Joint Mobilisation

Joint mobilisations are passive movements applied to a spinal or peripheral joint in which a movement is performed within control of the patient, so they can restrict the movement if needed. Joint mobilisations are a common treatment method for physiotherapists to restore full range of movement to the joint that may be stiff or painful when assessed.

The nature of the joint mobilisation will be dependent upon the joint that is being treated. When treating the spine it will be more dependent upon the physiotherapist than the patient to control the movement.

Through completing a thorough assessment the physiotherapist will be able to identify which joint is stiff and the specific area needs to be treated.

The physiotherapist will use a combination of methods alongside joint mobilisations to treat a specific problem. These will include massage or exercise therapy to name a few.

When will joint mobilisations be used?

Joint mobilisations will be used to help restore a joint back to its normal function and range of movement. The mechanism of joint mobilisation will target stretching the joint capsule, releasing tension within the soft tissues around the joint and breaking down scar tissue that may have developed within the joint. It is clear that joint mobilisations will be beneficial when treating joints after surgery where a build-up of scar tissue will be the main cause of restricted movement within the joint. Pressure will be applied to the joint to encourage movement and enabling the joint to restore its normal function. Joint mobilisations will also be used when a joint has stiffened up as a result of poor body mechanics or prolonged static postures. It may be that your upper back has stiffened up after working at your desk with a poor posture. This could cause the joints in your spine to stiffen, lose mobility and consequently lose their hydration. Through mobilisation of the joints in your spine, the tissue will become stretched, the joint surfaces will be stimulated and the joint capsule will release more fluid, allowing the joint to move freely and more efficiently.

When completing joint mobilisations the depth and degree of mobilisation that the physiotherapist provides will depend on the joint and the injury. There are different grades of mobilisations and these can be discussed with your physiotherapist at your assessment. It may be that you have a degenerative joint (lower back) that has become very stiff over the years and is restricting your movement when bending forwards, causing you low back pain. In this case the physiotherapist may need to apply a stronger force through the joint in order get the desired effect. Treatment is very safe, and the degree of the mobilisation will always be discussed with the patient before and during treatment.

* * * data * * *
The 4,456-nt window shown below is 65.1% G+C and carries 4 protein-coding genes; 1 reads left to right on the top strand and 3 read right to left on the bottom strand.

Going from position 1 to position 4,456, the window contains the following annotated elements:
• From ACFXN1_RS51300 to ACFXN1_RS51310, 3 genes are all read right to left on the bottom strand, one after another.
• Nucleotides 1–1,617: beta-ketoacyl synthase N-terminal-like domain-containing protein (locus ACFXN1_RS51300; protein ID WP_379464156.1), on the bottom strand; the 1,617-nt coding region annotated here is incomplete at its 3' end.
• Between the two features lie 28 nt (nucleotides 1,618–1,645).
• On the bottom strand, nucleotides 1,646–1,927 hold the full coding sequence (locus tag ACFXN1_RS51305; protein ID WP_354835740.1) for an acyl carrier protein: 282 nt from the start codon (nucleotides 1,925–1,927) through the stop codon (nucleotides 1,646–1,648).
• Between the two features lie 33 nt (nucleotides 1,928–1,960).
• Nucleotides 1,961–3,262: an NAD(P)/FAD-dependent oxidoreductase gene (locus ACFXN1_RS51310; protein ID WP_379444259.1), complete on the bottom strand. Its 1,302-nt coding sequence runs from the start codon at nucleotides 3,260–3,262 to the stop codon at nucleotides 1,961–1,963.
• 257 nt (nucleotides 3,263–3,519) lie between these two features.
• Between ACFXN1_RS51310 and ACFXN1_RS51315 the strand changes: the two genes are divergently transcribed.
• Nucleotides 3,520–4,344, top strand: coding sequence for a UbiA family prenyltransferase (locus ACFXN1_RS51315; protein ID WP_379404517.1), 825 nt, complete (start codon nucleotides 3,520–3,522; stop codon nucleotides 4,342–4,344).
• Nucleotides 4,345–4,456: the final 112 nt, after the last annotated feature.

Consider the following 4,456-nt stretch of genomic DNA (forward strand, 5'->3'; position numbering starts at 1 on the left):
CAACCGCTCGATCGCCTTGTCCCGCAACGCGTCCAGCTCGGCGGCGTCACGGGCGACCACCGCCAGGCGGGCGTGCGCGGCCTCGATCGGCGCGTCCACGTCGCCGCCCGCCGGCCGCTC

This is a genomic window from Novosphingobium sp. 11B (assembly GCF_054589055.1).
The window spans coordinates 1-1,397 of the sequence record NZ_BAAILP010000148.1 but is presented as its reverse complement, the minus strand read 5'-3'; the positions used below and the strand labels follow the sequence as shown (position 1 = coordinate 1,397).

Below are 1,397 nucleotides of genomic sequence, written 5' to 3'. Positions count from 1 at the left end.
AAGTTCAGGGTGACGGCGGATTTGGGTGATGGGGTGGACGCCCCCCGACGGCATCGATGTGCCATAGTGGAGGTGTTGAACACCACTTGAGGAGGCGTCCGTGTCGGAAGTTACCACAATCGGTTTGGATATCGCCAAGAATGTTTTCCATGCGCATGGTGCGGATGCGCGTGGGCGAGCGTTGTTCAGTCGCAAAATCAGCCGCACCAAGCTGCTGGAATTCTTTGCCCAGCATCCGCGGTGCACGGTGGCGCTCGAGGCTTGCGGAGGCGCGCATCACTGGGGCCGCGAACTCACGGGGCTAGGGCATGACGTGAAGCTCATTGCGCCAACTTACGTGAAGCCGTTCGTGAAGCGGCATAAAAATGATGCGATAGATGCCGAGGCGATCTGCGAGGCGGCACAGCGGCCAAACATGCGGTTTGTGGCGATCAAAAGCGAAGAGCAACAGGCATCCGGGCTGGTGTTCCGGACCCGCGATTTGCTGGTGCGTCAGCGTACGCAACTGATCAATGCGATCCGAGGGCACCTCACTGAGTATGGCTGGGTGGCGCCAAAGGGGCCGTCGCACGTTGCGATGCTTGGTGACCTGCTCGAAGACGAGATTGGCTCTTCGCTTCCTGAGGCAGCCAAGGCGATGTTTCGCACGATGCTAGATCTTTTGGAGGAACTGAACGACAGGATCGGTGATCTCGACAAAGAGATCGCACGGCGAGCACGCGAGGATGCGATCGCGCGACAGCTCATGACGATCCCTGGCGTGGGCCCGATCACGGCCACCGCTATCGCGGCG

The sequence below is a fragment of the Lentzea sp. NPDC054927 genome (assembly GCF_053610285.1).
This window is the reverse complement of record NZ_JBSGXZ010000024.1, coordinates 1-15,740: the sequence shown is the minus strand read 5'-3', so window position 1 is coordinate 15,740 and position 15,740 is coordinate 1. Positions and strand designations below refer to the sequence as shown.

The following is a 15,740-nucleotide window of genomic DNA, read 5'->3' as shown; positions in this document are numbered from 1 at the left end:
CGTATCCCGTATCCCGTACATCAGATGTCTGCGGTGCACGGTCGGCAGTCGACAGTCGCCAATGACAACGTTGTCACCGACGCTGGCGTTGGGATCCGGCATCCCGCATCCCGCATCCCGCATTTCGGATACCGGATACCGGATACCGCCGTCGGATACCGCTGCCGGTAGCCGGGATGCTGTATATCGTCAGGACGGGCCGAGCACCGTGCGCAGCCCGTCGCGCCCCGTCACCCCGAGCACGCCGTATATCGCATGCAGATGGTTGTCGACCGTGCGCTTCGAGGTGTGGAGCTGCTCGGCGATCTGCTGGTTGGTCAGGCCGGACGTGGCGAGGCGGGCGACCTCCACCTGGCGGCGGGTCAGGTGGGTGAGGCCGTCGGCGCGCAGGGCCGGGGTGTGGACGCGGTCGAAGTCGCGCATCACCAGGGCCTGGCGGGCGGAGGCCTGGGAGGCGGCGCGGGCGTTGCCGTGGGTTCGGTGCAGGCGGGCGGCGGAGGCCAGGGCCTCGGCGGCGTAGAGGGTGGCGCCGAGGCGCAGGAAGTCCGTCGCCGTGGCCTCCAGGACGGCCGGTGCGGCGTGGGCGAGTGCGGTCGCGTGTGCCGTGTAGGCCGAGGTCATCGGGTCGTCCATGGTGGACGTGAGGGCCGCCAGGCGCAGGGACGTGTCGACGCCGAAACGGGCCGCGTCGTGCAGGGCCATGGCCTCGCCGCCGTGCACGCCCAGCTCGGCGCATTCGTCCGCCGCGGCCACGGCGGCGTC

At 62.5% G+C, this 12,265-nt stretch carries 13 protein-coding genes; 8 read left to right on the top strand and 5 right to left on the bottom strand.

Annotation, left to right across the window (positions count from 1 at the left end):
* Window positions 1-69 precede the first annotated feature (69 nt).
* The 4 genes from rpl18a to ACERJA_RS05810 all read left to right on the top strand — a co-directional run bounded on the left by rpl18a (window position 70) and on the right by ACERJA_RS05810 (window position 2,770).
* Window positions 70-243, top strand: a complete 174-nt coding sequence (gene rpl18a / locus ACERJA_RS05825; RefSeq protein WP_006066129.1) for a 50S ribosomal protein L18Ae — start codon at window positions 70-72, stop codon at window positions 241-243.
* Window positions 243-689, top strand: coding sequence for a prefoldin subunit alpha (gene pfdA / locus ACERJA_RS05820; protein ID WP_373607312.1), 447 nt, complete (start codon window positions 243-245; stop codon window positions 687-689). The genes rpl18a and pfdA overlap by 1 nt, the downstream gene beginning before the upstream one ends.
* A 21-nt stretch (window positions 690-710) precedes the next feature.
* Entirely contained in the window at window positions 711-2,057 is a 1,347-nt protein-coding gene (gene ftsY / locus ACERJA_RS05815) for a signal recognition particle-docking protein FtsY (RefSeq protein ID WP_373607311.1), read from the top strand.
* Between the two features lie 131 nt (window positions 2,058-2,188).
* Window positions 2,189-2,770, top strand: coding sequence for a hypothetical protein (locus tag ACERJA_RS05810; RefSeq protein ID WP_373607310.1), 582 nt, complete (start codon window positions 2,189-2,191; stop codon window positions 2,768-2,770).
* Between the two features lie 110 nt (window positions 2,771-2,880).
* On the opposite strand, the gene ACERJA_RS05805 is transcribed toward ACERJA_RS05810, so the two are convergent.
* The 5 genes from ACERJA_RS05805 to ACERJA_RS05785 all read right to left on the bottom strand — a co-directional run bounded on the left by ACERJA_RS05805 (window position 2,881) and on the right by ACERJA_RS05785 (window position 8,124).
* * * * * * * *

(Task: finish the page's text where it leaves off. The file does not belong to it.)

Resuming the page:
Joint mobilisations can also be used to treat acute injuries within joints, encouraging healing to the area and stimulating the joint. This may be the case if a patient has suffered from a whiplash injury and has restricted movement to their neck. In this case the physiotherapist may apply a gentle pressure through the joints, gaining feedback from the patient on their pain levels, ensuring it is not painful during the treatment.

Yes, the joint mobilisations will help improve the range of movement in your wrist following the injury, allowing it to move functionally and reduce the risk of further complications.

Yes, the joint mobilisations will help improve the range of movement in your wrist following the injury, allowing it to move functionally and reducing the risk of further complications. The physiotherapists at Jamie Bell Physiotherapy are highly skilled in this area and they will be sure to use the correct grade of joint mobilisations to treat your symptoms. The joint mobilisations will improve blood flow to the area, encouraging tissue repair, as well as breaking down any scar tissue that has developed after the injury. It is important to let the physiotherapist know how you feel during the treatment and if it is too painful the physiotherapist can reduced the intensity of the treatment.

I suffer with low back pain, would I benefit from joint mobilisations to my spine?

Absolutely, there is an abundance of evidence to suggest that joint mobilisation will help to improve low back pain. It is common for joint mobilisation to be used in conjunction with soft tissue massage and exercise therapy. The nature of the low back pain will determine the level of the joint mobilisations needed. Contributing factors to low back pain include stiffness to the vertebrae through poor hydration to the vertebral discs and tightness of the soft tissues (muscles and ligaments). Joint mobilisations improve the joint mobility at each vertebra individually, encouraging blood flow to the area and increasing hydration to the intervertebral discs. This then improves the mobility to the spine and reduces the tension in the ligaments and muscles, having a positive impact on pain levels.

If you would like to discuss your problem before booking an appointment please give our physiotherapy team a call, we will do our best to help.